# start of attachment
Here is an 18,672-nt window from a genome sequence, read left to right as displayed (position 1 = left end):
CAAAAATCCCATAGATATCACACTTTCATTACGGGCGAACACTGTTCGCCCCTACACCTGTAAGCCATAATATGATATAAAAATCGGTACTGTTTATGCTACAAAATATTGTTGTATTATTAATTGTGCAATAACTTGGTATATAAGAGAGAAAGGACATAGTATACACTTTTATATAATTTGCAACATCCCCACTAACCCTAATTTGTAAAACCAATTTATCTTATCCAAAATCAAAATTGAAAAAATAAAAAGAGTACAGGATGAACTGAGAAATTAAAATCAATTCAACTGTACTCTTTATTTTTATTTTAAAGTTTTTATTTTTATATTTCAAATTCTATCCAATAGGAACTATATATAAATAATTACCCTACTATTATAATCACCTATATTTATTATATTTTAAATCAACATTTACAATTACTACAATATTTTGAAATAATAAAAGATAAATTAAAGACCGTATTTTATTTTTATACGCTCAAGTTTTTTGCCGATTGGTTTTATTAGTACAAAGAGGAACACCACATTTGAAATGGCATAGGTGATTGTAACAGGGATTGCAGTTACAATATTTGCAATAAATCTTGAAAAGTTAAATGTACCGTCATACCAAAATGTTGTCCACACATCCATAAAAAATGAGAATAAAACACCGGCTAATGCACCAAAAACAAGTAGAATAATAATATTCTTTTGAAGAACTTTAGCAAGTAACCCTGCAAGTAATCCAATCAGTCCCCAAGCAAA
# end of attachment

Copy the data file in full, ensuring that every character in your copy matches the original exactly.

Here is an 18,672-nt window from a genome sequence, read left to right as displayed (position 1 = left end):
CAAAAATCCCATAGATATCACACTTTCATTACGGGCGAACACTGTTCGCCCCTACACCTGTAAGCCATAATATGATATAAAAATCGGTACTGTTTATGCTACAAAATATTGTTGTATTATTAATTGTGCAATAACTTGGTATATAAGAGAGAAAGGACATAGTATACACTTTTATATAATTTGCAACATCCCCACTAACCCTAATTTGTAAAACCAATTTATCTTATCCAAAATCAAAATTGAAAAAATAAAAAGAGTACAGGATGAACTGAGAAATTAAAATCAATTCAACTGTACTCTTTATTTTTATTTTAAAGTTTTTATTTTTATATTTCAAATTCTATCCAATAGGAACTATATATAAATAATTACCCTACTATTATAATCACCTATATTTATTATATTTTAAATCAACATTTACAATTACTACAATATTTTGAAATAATAAAAGATAAATTAAAGACCGTATTTTATTTTTATACGCTCAAGTTTTTTGCCGATTGGTTTTATTAGTACAAAGAGGAACACCACATTTGAAATGGCATAGGTGATTGTAACAGGGATTGCAGTTACAATATTTGCAATAAATCTTGAAAAGTTAAATGTACCGTCATACCAAAATGTTGTCCACACATCCATAAAAAATGAGAATAAAACACCGGCTAATGCACCAAAAACAAGTAGAATAATAATATTCTTTTGAAGAACTTTAGCAAGTAACCCTGCAAGTAATCCAATCAGTCCCCAAGCAAA